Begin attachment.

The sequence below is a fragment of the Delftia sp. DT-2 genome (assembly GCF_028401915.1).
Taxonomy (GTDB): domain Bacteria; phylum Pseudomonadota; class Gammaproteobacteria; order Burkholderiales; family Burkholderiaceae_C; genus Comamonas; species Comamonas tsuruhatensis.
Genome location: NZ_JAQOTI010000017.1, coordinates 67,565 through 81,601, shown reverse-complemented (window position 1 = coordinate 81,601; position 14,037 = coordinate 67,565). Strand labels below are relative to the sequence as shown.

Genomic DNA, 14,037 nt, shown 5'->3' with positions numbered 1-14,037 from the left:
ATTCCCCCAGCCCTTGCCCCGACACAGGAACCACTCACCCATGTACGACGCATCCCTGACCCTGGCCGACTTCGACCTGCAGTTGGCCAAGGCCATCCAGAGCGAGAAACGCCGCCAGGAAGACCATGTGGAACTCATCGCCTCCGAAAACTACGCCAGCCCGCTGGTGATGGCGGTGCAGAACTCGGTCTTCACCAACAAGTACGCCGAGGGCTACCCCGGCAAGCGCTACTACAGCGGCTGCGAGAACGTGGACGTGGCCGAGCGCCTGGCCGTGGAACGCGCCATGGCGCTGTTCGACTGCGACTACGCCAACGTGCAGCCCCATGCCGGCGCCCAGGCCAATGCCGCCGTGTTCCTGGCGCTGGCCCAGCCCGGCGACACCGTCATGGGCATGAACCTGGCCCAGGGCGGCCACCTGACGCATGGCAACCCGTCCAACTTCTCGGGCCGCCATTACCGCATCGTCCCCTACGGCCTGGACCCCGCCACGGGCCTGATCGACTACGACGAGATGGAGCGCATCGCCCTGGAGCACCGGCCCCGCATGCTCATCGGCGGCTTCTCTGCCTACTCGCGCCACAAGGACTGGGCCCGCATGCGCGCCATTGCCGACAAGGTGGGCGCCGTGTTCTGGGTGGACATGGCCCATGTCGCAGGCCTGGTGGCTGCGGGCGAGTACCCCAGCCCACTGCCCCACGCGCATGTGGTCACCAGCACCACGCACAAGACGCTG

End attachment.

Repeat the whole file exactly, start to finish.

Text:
The sequence below is a fragment of the Delftia sp. DT-2 genome (assembly GCF_028401915.1).
Taxonomy (GTDB): domain Bacteria; phylum Pseudomonadota; class Gammaproteobacteria; order Burkholderiales; family Burkholderiaceae_C; genus Comamonas; species Comamonas tsuruhatensis.
Genome location: NZ_JAQOTI010000017.1, coordinates 67,565 through 81,601, shown reverse-complemented (window position 1 = coordinate 81,601; position 14,037 = coordinate 67,565). Strand labels below are relative to the sequence as shown.

Genomic DNA, 14,037 nt, shown 5'->3' with positions numbered 1-14,037 from the left:
ATTCCCCCAGCCCTTGCCCCGACACAGGAACCACTCACCCATGTACGACGCATCCCTGACCCTGGCCGACTTCGACCTGCAGTTGGCCAAGGCCATCCAGAGCGAGAAACGCCGCCAGGAAGACCATGTGGAACTCATCGCCTCCGAAAACTACGCCAGCCCGCTGGTGATGGCGGTGCAGAACTCGGTCTTCACCAACAAGTACGCCGAGGGCTACCCCGGCAAGCGCTACTACAGCGGCTGCGAGAACGTGGACGTGGCCGAGCGCCTGGCCGTGGAACGCGCCATGGCGCTGTTCGACTGCGACTACGCCAACGTGCAGCCCCATGCCGGCGCCCAGGCCAATGCCGCCGTGTTCCTGGCGCTGGCCCAGCCCGGCGACACCGTCATGGGCATGAACCTGGCCCAGGGCGGCCACCTGACGCATGGCAACCCGTCCAACTTCTCGGGCCGCCATTACCGCATCGTCCCCTACGGCCTGGACCCCGCCACGGGCCTGATCGACTACGACGAGATGGAGCGCATCGCCCTGGAGCACCGGCCCCGCATGCTCATCGGCGGCTTCTCTGCCTACTCGCGCCACAAGGACTGGGCCCGCATGCGCGCCATTGCCGACAAGGTGGGCGCCGTGTTCTGGGTGGACATGGCCCATGTCGCAGGCCTGGTGGCTGCGGGCGAGTACCCCAGCCCACTGCCCCACGCGCATGTGGTCACCAGCACCACGCACAAGACGCTG